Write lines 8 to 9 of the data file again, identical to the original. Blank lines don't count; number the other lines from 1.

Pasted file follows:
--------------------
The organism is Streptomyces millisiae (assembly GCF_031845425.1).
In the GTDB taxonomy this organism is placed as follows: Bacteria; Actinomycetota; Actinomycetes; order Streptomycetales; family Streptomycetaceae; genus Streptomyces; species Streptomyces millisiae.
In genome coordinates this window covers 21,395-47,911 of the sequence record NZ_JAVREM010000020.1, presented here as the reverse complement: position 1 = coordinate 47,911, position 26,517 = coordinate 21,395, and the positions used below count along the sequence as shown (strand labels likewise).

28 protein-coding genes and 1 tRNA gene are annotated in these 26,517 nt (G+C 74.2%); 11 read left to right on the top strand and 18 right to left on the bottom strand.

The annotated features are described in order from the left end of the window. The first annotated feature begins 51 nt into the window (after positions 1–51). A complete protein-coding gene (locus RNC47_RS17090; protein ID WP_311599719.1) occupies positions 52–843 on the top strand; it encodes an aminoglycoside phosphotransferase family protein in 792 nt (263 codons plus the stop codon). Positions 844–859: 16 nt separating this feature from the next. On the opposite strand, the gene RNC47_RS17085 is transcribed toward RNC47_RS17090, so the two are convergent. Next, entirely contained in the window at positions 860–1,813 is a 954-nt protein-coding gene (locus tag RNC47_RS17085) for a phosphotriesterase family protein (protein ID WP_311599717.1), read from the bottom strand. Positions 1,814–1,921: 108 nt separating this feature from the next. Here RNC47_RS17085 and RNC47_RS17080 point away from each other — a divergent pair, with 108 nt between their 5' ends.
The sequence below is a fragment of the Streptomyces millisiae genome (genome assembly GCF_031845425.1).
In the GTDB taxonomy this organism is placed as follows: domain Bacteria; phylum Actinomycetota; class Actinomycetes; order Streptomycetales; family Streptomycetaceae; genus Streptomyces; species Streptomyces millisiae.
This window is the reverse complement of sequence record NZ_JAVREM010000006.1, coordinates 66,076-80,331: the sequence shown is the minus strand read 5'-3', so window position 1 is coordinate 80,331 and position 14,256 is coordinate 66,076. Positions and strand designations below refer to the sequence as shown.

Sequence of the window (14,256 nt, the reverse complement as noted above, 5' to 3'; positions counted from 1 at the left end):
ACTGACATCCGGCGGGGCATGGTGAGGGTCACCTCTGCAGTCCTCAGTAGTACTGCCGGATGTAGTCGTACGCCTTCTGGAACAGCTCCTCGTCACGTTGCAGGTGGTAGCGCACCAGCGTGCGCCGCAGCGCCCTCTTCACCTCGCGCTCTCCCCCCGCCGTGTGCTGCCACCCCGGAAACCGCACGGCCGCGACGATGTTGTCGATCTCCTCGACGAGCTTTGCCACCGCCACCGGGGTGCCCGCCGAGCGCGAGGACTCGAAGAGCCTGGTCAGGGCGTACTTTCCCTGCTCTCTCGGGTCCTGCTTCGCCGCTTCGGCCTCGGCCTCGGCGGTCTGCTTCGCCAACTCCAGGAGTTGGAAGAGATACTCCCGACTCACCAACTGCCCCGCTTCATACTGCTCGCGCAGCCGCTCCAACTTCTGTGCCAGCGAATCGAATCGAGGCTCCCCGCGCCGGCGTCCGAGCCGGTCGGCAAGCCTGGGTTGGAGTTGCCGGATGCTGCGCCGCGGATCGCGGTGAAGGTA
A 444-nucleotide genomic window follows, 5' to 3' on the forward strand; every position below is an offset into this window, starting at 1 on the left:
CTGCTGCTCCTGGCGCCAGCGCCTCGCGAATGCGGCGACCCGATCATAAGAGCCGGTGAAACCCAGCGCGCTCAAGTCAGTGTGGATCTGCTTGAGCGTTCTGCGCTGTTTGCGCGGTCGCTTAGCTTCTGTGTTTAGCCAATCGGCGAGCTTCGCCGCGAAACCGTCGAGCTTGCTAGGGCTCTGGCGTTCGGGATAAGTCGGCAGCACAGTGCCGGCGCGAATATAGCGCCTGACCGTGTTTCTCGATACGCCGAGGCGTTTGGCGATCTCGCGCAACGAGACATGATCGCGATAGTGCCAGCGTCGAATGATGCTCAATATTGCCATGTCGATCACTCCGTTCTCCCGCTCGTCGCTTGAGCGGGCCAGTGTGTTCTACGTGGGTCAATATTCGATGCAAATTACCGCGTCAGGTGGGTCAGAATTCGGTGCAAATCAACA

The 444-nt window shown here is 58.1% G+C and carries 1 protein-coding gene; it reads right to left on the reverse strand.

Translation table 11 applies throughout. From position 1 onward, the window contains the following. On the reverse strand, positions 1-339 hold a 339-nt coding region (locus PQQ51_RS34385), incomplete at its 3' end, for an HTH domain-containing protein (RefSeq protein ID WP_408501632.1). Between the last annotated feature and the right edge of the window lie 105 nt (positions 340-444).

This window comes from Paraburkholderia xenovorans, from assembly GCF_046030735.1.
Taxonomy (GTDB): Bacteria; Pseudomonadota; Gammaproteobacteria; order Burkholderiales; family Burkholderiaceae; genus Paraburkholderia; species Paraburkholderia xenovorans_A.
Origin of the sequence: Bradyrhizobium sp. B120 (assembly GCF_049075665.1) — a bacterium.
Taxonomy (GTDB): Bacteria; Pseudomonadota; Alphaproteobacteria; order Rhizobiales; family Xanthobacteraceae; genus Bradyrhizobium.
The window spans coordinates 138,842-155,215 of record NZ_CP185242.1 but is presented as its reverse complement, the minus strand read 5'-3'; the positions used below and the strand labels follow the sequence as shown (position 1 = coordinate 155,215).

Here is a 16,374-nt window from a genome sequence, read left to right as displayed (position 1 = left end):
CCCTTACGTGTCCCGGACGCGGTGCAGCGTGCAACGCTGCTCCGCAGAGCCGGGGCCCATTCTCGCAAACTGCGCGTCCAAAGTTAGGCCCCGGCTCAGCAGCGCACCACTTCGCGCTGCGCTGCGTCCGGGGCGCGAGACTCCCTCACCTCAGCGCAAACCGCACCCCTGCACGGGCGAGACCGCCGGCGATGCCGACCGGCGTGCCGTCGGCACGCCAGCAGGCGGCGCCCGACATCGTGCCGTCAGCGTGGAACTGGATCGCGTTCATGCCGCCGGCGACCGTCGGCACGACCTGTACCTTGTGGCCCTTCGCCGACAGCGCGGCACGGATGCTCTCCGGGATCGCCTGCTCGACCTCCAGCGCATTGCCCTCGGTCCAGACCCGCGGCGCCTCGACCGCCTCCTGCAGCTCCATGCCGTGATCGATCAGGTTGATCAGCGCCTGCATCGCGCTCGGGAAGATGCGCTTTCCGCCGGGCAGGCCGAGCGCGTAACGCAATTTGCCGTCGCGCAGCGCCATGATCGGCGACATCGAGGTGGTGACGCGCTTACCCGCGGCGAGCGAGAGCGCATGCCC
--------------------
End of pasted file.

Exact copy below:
This window is the reverse complement of sequence record NZ_JAVREM010000006.1, coordinates 66,076-80,331: the sequence shown is the minus strand read 5'-3', so window position 1 is coordinate 80,331 and position 14,256 is coordinate 66,076. Positions and strand designations below refer to the sequence as shown.

Sequence of the window (14,256 nt, the reverse complement as noted above, 5' to 3'; positions counted from 1 at the left end):